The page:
It’s the never-ending debate: which city has the best pizza, Chicago or New York? These locations are so pizza-savvy that they are each known for their own styles of pie, but how do they compare?
What Is Chicago-Style Pizza?
There are three types of pizza that are most associated with the Windy City: deep-dish, stuffed pizza and pan pizza. Though all are similar, there are some key differences between each style:
Most people associate Chicago-style pizza with deep-dish. This thick, saucy pie is the one that Chicago is most famous for.. It’s cooked in an unconventional way for most pizzas — it’s baked in a deep pan that resembles a cake pan, and its ingredients are layered, beginning with the crust at the bottom, rich mozzarella cheese above it, meat and vegetable fillings above that, and a thick, chunky layer of sauce on the top. Unlike most pizzas that can be picked up and eaten by hand, deep dish is more like a saucey pizza soup bowl and requires a fork and knife to devour it.
While stuffed pizza is a close sibling to deep-dish, this delicacy is catered towards those who favor cheese and crust more than sauce. Instead of the thick layer of sauce that coats deep-dish pies, stuffed pizza’s cheese and fillings are covered with a second layer of crust and topped with a much thinner layer of tomato sauce for a pie-like result.
Pan pizza is cooked in a cake-like pan, and the dough is the most beloved ingredient in this Chicago favorite. When prepared correctly, the crust of this pizza should be thick and chewy in the middle and nearly burnt to a crisp at the bottom. It’s not uncommon for the dough of this delicious pie to be cooked in varying intervals, such as heating it up on the stovetop before placing it in the oven or cooking it twice after adding toppings. However, it shares the same charm as its Chicago cousins in that it is cooked similarly, consists of similar toppings and has a deep crust to ensure plenty of room for layers of flavor.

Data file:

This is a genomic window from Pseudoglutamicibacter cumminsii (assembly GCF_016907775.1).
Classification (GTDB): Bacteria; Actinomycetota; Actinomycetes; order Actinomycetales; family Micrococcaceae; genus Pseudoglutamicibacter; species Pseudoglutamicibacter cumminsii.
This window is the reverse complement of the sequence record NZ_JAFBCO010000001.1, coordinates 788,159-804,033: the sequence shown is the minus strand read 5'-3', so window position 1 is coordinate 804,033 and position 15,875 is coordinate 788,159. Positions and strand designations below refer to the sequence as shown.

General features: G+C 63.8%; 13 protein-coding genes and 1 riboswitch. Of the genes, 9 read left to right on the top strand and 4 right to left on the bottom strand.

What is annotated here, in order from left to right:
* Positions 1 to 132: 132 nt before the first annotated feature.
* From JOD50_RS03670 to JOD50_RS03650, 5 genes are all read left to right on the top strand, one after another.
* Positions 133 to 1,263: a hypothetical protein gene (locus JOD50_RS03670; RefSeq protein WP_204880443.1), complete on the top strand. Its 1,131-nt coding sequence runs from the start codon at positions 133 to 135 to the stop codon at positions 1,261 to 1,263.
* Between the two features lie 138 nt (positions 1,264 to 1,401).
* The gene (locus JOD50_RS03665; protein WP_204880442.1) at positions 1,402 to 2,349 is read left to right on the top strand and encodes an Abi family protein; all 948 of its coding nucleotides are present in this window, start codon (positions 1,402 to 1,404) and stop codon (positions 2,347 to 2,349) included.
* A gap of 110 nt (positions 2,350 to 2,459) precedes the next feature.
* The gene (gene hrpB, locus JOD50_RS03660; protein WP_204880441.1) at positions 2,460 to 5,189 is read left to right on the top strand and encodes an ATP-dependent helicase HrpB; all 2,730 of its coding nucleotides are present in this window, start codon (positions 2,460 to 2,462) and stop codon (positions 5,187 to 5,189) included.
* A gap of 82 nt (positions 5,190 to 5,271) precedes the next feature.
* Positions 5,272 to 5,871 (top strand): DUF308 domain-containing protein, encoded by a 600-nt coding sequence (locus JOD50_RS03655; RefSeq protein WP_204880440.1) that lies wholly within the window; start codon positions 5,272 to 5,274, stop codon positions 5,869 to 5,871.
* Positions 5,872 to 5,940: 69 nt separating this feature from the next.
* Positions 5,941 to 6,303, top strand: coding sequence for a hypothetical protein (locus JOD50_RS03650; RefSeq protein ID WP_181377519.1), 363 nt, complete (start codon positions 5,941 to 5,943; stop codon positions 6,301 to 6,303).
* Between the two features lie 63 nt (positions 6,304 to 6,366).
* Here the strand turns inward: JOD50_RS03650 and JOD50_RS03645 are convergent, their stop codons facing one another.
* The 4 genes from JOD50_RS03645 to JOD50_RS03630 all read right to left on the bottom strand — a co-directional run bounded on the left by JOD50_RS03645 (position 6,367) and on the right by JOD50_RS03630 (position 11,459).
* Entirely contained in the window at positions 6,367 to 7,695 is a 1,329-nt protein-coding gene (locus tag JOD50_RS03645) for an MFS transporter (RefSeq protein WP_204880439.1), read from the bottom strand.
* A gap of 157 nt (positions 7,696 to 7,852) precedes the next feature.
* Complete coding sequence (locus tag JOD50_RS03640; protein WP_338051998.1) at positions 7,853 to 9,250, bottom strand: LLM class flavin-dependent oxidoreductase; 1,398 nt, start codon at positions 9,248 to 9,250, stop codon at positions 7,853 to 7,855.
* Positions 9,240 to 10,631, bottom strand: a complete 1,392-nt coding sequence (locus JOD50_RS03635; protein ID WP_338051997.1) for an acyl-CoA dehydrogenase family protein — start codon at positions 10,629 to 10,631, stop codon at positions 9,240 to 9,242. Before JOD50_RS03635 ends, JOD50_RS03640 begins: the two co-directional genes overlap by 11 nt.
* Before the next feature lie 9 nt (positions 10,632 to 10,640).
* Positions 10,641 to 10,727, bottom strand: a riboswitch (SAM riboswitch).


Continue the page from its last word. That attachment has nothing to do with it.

What Is New York-Style Pizza?
New York-style pizza is a favorite to both New Yorkers and tourists across the world. An evolution from Neapolitan style pizza, New York-style pizza has thinner crust than its Chicago rival and is all about less (yet richer) sauce and creamy mozzarella cheese. New York pizza is much larger than most any other type or style of pizza, usually having a diameter that is close to 20 inches. The pizza is commonly sold in huge slices that will fill you up. Traditionally, these slices are folded in half when eaten by on-the-go New Yorkers.
The sauce is a vital part of New York-style pizza and is seasoned with a variety of natural and fresh spices and herbs to ensure a rich blend of savory flavor. The layer of cheese on top is typically grated mozzarella, and it can be topped with a variety of vegetables and meats, although toppings are generally minimal. The crowning glory its crust that generally bubbles up around the edges to make a delicious flavor and varied textures for the well-rounded pizza. Despite the fact that the crust is cooked to a crispy perfection, these slices are still easy to bend, bite and break apart.
One of the things that makes this pizza so attractive in a busy city like New York is that a slice can easily be grabbed and eaten on the go, whereas Chicago-style pizza most often requires utensils, a plate and a table. New York-style slices are ideal for anyone who runs a tight shift, has a lot of deadlines to meet or can never slow down enough to take a real lunch break.
Which One Is Better?
While each location has defended its superior pizza production for decades, it ultimately depends on your personal preference. If you are all about the thick crust, lots of sauce and cheese and sitting down to enjoy your meal, you’ll likely favor any of the famous creamy, saucy and filling Chicago-style pizzas. But if you’re partial towards thinner crust, prefer less sauce and prefer to eat on the go,the New York-style slices will likely suit both your taste buds and your schedule much more. Either way, any pizza lover should give both of these unique and classic styles of pie a try.